A decade ago, Apple made a splash with its “Think Different” advertising campaign. Today, with Apple in the headlines concerning labor conditions in its supply chain, it’s time for all of us to think different about how to improve the lives of the millions of workers making the products that drive our global economy. While it’s tempting to point to particular companies as the core of the problem, the reality—and the solutions—are much broader and much more complex.

While many companies have achieved better working conditions, big international brands must do more. Getting this right requires a combination of government action and business innovation, more ownership by workers of conditions in their factories, and more accountability by consumers for product decisions that help contribute to these working conditions. Factory monitoring can be a useful step, and provides an immediate response to outraged consumers, but alone, it does too little to improve the lives of workers. Instead, we need a new system that relies more on incentives for good labor practices and preventive measures to avoid abuses.

Much of this issue arises because governments have refused to enforce labor laws. With the notable exception of China’s prohibition on free trade unions, most countries’ existing laws are generally sufficient to safeguard workers. The problem is that laws are often little more than words on a page. It’s not only production that has been outsourced; so, too, has the enforcement of labor laws, with governments standing back waiting for business to take action. From a public policy perspective, that makes little sense. Governments, including those in the United States and Europe, should play their enforcement role more consistently, and business should advocate for government to do just that. It may be counterintuitive for business to call for better enforcement of laws, but such a system rewards the best companies, and it is a more rational, efficient, and fair way of ensuring the good working conditions everyone deserves.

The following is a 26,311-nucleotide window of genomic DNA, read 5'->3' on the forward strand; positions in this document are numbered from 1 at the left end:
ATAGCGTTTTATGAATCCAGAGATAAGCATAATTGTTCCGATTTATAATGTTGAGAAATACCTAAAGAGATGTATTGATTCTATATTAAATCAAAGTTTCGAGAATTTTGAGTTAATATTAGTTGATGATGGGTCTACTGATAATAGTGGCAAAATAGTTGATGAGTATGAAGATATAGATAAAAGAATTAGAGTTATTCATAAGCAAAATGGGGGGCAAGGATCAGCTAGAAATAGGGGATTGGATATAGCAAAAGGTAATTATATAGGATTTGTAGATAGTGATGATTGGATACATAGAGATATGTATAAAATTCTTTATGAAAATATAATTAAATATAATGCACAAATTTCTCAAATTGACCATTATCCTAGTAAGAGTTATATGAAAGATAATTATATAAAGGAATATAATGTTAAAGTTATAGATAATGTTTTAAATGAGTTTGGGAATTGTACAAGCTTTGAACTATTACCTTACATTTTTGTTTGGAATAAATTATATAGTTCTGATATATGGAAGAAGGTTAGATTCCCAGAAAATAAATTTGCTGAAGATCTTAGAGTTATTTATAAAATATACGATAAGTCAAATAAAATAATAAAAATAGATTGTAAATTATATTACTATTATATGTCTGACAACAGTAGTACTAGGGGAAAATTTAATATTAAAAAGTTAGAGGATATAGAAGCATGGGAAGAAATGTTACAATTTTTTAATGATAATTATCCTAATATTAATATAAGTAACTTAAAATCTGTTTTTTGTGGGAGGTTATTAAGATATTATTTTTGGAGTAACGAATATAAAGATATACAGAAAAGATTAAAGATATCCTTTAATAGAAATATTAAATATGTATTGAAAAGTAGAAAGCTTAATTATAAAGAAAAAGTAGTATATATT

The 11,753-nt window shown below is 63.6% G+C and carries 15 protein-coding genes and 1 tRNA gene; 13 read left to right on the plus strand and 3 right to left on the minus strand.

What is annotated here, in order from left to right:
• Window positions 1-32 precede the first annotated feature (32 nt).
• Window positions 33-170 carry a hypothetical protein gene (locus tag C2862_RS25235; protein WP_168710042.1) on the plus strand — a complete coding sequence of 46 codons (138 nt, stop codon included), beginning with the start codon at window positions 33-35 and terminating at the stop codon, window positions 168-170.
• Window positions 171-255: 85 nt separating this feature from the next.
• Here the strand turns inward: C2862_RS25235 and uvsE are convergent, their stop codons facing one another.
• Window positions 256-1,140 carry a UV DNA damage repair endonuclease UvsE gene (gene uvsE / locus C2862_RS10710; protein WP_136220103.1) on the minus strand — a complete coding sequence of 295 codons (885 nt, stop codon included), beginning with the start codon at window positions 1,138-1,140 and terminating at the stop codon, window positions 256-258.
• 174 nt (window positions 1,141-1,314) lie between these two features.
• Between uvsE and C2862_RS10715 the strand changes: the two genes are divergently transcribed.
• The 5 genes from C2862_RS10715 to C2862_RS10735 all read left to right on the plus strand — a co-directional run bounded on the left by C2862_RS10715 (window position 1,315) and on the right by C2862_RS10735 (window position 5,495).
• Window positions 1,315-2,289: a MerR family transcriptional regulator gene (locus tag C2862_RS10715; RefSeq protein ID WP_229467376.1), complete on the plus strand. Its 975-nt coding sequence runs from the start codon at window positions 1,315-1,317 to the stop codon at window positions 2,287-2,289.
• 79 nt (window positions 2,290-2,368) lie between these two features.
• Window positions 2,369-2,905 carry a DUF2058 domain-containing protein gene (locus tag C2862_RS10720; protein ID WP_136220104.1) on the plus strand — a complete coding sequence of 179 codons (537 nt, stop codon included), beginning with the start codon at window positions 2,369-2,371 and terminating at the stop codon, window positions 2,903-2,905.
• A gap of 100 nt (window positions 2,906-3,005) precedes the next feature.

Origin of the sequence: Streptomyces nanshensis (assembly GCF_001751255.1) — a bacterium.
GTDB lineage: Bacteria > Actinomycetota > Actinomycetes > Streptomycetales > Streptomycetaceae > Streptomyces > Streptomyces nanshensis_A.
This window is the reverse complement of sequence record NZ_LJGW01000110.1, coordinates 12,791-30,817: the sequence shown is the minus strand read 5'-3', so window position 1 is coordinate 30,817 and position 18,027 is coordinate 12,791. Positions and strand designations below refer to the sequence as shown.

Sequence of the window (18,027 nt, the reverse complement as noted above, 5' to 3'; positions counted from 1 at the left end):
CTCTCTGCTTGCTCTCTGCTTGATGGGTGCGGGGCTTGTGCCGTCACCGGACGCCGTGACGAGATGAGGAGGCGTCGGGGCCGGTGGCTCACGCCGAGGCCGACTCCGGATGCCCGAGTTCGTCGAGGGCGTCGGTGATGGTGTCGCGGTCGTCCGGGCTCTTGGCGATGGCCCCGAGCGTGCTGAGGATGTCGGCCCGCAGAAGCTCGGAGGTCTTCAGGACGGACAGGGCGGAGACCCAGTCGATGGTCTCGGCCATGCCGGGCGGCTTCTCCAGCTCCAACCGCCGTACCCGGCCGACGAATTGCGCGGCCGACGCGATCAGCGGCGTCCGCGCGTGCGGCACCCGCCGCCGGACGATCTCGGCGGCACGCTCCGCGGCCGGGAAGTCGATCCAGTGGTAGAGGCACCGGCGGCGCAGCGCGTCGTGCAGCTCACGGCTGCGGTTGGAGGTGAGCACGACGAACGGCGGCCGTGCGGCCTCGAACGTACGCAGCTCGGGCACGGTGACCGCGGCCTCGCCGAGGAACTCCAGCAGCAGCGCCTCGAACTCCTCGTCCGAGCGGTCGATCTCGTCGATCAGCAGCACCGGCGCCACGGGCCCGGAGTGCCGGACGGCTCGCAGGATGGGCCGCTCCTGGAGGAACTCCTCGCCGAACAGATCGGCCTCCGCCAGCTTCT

Even if governments step up, business cannot step back. But the path forward should rely less on the monitors who police factories, and instead focus on how existing business models can lead to problems. Consider a common scenario in our interconnected economy: Raw materials from one factory arrive late at the factory that does final assembly. At that stage, suppliers must choose whether to have workers go around the clock, or risk losing their customer. The result: long hours of overtime, which is perhaps the most common violation of local law and company code of conduct. New production models that rely less on just-in-time delivery could provide considerable relief to the pressures that lead directly to worker mistreatment. No amount of factory monitoring will address the root cause of this challenge.

Here is where consumers come into the picture. Recession or not, we want it all, and we want it now; our hunger for “fast fashion” or the latest tech toy is part of the problem. And while surveys often say consumers prefer products made by well-treated workers, these instincts only translate into action if companies make it easy for people to align their purchases and their values.

Which brings us to workers. For far too long, factory workers have been passive participants in efforts designed to benefit them. Millions of workers, often women in the formal economy for the first time, who make the products we use every day, have been considered a fungible part of the production process. And while it is certainly useful to ensure that they can express their views freely to factory monitors, this retains a focus on reducing violations, rather than making real improvements in peoples’ lives.

We need a parallel effort to help workers obtain life skills and access to basic services like health care, since the social infrastructure for this is lacking in many countries where products are made. This vision has been advanced by efforts like BSR’s HERproject, which enables thousands of women working in export factories to access health information and care. Levi Strauss & Co., the first company to implement a code of conduct for its suppliers, has recently changed its approach to focus on economic development, using the Millennium Development Goals, which cover topics like gender equality and universal education, as the baseline for its suppliers’ factories.

Let’s all learn the right lessons from the recent story about Apple. Apple, in this story, is all of us—the consumers who need to act on their principles, the governments that must enforce their own rules, and the businesses that need to reinvent the production process to improve the lives of their workers. With this formula, we can have a supply chain that matches economic efficiency and fair treatment of workers. Without it, we can count on a future with more consumer outrage—and worker mistreatment. It’s time to think different.

This blog was originally posted at FastCompany.com.